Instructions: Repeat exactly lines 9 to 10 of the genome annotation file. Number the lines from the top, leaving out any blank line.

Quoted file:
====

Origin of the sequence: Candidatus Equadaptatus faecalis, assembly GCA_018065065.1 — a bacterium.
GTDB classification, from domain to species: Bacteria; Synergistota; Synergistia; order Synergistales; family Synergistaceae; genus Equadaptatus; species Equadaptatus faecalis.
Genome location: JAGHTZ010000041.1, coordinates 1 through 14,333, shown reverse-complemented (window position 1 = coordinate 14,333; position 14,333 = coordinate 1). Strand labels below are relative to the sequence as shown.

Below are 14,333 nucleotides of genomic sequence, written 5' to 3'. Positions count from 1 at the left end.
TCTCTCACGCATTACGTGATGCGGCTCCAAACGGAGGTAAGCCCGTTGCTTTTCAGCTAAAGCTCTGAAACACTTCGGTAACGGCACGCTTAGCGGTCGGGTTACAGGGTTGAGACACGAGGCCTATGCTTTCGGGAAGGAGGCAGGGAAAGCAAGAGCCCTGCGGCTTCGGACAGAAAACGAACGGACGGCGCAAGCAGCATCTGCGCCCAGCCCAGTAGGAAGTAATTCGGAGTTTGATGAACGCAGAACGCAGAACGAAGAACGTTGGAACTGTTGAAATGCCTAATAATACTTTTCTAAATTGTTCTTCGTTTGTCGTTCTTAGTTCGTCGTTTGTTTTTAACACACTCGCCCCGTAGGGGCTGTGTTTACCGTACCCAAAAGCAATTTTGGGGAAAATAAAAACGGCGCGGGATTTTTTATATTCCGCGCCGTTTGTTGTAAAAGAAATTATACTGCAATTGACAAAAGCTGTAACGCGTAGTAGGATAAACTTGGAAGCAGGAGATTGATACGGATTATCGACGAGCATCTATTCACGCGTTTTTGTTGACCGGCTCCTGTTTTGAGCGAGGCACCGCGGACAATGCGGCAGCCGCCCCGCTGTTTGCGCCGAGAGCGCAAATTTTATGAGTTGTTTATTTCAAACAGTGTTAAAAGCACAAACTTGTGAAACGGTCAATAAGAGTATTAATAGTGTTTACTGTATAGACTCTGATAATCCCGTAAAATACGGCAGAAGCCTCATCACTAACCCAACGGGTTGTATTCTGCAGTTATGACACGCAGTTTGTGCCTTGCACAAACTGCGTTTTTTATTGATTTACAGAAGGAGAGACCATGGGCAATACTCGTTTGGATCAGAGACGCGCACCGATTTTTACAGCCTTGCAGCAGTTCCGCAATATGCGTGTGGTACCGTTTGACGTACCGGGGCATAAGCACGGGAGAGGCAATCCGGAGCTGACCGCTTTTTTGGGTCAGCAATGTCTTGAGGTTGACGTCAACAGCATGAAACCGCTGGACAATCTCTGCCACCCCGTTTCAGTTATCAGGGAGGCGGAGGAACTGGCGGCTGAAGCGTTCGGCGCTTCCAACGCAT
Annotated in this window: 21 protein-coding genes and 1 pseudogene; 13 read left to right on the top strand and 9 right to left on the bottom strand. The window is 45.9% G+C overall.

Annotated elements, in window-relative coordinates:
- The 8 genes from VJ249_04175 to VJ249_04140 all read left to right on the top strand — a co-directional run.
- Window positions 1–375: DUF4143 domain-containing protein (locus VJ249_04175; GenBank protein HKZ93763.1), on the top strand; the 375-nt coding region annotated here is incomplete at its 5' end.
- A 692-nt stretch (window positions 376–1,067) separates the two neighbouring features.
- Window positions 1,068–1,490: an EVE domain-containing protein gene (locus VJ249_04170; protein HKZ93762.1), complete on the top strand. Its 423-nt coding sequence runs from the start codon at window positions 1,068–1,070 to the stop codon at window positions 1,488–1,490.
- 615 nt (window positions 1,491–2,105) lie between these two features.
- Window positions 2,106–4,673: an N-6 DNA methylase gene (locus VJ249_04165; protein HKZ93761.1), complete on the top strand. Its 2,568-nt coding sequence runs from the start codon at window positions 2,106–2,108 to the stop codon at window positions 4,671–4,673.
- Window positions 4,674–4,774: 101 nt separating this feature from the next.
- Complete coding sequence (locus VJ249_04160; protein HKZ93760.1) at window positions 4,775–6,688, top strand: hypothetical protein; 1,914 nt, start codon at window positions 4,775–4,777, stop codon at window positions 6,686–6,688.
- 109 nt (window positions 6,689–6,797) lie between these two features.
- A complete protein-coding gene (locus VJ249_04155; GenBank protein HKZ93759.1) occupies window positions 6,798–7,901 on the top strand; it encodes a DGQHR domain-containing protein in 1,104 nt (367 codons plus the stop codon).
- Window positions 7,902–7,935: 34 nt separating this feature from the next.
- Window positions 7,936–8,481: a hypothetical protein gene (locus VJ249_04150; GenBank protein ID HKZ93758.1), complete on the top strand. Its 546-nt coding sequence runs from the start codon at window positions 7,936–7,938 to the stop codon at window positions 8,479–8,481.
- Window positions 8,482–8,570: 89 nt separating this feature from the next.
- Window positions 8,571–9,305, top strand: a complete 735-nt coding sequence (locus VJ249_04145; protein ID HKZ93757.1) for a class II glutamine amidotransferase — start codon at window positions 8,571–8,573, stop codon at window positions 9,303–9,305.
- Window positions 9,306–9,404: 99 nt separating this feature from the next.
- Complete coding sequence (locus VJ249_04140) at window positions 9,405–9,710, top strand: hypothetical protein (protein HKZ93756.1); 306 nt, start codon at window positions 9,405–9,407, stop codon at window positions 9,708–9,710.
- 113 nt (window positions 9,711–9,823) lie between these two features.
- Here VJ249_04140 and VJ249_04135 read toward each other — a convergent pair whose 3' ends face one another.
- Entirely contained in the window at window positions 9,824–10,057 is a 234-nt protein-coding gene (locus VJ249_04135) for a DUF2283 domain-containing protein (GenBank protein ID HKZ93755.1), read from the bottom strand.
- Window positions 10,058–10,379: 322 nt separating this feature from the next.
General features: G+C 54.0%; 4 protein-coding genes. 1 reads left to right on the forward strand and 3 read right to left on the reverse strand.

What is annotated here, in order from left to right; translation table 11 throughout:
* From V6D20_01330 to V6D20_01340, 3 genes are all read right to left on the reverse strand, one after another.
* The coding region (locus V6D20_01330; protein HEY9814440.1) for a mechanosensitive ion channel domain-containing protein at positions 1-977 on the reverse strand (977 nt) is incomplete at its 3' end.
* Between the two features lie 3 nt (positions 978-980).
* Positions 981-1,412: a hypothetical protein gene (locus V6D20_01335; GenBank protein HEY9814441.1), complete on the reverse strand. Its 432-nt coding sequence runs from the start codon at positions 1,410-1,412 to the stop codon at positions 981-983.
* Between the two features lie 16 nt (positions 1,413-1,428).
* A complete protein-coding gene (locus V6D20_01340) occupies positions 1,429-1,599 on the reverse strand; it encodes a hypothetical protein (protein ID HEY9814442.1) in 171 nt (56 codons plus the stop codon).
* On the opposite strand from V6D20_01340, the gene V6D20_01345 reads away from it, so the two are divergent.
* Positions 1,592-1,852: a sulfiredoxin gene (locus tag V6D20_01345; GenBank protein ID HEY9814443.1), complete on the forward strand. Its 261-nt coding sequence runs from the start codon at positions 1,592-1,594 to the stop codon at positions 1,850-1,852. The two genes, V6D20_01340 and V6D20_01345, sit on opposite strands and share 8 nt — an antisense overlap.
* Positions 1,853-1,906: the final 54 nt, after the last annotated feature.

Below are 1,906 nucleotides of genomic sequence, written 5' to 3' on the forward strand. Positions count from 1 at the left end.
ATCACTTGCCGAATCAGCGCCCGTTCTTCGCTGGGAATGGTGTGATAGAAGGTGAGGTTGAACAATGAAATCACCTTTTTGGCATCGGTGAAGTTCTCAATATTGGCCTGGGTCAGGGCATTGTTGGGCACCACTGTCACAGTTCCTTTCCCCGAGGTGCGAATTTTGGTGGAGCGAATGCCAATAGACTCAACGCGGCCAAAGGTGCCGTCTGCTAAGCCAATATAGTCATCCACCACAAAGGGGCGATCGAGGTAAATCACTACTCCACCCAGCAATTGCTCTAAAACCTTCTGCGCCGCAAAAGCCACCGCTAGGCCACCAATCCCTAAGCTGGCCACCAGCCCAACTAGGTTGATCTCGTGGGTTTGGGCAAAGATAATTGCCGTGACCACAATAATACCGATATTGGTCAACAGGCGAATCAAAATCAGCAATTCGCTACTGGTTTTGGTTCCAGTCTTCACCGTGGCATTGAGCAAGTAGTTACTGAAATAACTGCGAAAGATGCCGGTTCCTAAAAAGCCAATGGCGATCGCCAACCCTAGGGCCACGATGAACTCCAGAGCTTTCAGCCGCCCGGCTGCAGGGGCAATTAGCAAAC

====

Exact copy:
- Window positions 1–375: DUF4143 domain-containing protein (locus VJ249_04175; GenBank protein HKZ93763.1), on the top strand; the 375-nt coding region annotated here is incomplete at its 5' end.
- A 692-nt stretch (window positions 376–1,067) separates the two neighbouring features.